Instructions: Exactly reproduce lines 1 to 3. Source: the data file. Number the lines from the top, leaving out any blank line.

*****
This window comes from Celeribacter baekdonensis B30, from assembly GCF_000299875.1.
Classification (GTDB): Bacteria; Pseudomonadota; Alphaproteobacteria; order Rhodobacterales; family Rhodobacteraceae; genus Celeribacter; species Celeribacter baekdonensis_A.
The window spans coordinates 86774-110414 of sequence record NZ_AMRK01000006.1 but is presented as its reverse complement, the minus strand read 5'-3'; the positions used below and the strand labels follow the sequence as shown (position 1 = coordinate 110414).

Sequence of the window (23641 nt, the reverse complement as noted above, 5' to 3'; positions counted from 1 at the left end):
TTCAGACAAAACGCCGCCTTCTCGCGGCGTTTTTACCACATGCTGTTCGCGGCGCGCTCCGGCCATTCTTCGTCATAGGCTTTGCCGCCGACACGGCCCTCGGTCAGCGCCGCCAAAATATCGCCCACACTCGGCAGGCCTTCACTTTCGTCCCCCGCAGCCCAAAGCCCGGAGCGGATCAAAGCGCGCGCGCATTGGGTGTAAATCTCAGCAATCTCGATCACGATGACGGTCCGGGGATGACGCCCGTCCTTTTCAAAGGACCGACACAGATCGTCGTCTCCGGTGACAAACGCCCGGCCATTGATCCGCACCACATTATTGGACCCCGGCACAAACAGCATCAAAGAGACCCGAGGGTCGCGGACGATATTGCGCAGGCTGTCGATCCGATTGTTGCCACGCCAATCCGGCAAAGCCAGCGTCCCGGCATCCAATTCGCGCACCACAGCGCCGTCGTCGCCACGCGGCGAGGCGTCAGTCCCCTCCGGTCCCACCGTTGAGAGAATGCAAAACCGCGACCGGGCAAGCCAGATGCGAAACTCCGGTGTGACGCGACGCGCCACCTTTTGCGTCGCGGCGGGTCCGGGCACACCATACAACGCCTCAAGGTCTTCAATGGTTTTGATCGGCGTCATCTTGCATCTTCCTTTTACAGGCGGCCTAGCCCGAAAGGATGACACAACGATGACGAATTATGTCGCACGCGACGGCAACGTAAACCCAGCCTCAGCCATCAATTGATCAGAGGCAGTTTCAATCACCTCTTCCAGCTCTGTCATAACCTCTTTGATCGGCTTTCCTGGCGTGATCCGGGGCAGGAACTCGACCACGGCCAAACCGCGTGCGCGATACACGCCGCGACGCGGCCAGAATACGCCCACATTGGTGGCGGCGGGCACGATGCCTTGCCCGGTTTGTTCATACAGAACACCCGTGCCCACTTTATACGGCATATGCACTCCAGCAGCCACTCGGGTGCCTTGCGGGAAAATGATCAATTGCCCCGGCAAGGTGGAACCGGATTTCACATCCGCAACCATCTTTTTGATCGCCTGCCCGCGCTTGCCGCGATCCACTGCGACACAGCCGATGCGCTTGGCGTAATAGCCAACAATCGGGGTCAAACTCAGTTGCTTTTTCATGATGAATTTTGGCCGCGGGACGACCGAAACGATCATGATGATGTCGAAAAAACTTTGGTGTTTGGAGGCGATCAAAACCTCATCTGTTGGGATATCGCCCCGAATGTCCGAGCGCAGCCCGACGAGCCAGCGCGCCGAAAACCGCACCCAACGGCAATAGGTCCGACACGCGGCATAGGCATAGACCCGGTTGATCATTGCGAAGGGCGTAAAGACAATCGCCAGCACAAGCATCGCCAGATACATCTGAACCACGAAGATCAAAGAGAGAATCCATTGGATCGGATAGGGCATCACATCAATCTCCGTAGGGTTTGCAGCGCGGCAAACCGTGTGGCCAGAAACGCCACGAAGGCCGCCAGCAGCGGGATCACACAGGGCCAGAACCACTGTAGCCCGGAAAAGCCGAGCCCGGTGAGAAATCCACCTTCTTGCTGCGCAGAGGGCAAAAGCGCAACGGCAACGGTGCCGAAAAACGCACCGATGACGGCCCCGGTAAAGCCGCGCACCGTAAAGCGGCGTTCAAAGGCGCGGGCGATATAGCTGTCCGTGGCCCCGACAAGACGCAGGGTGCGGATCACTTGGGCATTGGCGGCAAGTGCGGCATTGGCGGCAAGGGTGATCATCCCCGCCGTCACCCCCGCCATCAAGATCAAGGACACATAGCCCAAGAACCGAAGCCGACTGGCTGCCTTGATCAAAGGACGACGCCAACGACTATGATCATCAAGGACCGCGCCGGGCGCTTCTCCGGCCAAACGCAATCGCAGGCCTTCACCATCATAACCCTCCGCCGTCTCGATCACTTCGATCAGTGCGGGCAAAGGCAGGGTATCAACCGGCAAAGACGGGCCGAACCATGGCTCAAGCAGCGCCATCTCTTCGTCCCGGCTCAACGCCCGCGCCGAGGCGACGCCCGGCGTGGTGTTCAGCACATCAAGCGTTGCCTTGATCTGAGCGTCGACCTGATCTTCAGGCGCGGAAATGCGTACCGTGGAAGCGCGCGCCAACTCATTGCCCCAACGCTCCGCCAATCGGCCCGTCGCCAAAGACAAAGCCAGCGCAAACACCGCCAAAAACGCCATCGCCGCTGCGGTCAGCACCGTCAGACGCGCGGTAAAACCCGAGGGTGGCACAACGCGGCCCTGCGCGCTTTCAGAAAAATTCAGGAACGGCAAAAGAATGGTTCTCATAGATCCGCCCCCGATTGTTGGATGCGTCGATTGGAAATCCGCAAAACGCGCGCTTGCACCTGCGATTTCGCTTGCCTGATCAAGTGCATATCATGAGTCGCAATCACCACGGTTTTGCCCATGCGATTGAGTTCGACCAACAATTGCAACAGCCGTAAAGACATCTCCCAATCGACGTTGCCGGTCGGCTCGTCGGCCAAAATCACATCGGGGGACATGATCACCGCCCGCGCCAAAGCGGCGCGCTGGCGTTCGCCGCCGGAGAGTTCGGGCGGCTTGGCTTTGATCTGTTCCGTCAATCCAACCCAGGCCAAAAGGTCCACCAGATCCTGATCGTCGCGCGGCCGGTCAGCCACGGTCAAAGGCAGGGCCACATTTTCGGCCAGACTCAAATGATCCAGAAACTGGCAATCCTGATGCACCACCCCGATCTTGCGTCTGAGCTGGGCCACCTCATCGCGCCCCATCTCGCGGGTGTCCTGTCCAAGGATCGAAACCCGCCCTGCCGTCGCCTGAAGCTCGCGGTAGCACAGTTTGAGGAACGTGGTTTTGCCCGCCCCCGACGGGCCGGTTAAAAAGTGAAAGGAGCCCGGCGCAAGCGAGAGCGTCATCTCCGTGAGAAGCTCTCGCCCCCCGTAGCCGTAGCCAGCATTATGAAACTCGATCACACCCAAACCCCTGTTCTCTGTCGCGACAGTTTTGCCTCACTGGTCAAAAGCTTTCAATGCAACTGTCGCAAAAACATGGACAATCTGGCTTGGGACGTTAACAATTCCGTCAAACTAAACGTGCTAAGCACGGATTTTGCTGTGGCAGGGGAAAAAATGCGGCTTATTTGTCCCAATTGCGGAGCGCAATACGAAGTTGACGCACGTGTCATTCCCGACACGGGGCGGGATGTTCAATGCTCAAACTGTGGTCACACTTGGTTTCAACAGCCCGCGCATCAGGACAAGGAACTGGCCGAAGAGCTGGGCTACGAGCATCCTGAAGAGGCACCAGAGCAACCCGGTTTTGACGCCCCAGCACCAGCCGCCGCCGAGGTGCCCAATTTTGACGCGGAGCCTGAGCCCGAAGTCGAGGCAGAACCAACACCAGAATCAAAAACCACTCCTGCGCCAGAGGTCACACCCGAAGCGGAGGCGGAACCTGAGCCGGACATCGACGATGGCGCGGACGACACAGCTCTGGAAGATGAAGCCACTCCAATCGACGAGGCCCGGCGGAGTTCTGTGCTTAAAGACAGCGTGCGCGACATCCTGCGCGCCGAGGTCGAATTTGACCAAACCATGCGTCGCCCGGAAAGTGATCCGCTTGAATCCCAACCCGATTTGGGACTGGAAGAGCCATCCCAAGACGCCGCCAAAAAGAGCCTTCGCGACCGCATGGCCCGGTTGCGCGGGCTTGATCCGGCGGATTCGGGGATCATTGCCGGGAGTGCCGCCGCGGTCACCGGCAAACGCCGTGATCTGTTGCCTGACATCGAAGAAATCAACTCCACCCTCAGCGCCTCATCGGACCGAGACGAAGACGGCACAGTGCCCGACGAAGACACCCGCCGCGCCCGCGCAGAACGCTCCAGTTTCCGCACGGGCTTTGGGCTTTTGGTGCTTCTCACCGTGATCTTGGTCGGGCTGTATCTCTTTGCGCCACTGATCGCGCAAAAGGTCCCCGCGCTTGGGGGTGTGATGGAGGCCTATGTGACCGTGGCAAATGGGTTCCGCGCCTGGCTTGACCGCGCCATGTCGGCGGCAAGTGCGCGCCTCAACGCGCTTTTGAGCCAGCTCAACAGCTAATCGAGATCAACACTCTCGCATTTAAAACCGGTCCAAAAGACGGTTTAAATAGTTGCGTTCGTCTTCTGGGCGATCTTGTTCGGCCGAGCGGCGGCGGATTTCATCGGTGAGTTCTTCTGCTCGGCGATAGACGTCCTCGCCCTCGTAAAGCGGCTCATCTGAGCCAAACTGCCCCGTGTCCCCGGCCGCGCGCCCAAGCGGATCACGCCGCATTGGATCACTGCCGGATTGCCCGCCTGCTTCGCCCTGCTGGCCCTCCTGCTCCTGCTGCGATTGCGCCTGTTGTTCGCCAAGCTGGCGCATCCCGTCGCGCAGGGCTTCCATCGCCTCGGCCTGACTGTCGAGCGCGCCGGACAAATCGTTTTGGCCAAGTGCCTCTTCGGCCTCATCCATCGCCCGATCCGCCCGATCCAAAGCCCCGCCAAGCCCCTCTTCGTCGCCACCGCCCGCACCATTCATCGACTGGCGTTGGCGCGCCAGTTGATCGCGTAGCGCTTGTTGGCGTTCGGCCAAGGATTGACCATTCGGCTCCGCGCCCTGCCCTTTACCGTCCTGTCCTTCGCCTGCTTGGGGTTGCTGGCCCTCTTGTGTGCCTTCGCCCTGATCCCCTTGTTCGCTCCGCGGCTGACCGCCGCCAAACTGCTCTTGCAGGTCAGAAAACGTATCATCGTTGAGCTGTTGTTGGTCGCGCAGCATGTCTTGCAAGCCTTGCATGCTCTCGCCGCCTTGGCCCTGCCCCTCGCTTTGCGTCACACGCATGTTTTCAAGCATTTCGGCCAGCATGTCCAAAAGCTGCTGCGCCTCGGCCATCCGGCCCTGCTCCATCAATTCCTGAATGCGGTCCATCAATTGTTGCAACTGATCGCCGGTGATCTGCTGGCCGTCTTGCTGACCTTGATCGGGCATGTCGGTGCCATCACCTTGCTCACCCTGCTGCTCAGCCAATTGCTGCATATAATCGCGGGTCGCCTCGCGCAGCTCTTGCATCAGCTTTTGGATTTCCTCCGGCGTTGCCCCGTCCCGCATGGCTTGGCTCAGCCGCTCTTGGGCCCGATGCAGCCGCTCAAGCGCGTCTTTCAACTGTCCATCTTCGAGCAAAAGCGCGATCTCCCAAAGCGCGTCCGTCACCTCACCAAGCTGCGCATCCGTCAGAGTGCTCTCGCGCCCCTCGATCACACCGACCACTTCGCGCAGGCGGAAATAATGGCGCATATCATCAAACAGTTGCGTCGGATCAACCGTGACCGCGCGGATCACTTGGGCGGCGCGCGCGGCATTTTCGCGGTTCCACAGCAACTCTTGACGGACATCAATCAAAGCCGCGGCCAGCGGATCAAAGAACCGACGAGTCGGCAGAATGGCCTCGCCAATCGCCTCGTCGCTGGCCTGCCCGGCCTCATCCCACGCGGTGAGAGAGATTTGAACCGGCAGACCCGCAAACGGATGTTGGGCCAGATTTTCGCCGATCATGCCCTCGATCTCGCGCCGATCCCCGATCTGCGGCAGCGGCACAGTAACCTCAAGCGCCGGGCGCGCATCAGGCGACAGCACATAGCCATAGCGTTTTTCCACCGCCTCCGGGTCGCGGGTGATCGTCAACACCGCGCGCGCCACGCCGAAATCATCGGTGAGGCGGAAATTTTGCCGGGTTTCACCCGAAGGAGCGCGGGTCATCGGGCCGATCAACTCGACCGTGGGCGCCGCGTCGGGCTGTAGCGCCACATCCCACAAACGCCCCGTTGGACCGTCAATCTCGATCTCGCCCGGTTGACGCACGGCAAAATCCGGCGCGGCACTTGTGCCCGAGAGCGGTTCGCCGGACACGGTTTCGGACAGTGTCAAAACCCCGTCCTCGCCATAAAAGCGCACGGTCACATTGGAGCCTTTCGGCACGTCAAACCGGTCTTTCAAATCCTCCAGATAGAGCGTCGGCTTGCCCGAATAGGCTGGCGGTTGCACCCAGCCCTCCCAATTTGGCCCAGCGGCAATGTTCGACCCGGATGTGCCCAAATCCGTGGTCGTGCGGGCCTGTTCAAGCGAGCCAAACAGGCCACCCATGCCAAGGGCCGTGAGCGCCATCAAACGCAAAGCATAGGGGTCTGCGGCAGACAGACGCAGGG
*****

This window comes from Celeribacter baekdonensis B30, from assembly GCF_000299875.1.
Classification (GTDB): Bacteria; Pseudomonadota; Alphaproteobacteria; order Rhodobacterales; family Rhodobacteraceae; genus Celeribacter; species Celeribacter baekdonensis_A.
The window spans coordinates 86774-110414 of sequence record NZ_AMRK01000006.1 but is presented as its reverse complement, the minus strand read 5'-3'; the positions used below and the strand labels follow the sequence as shown (position 1 = coordinate 110414).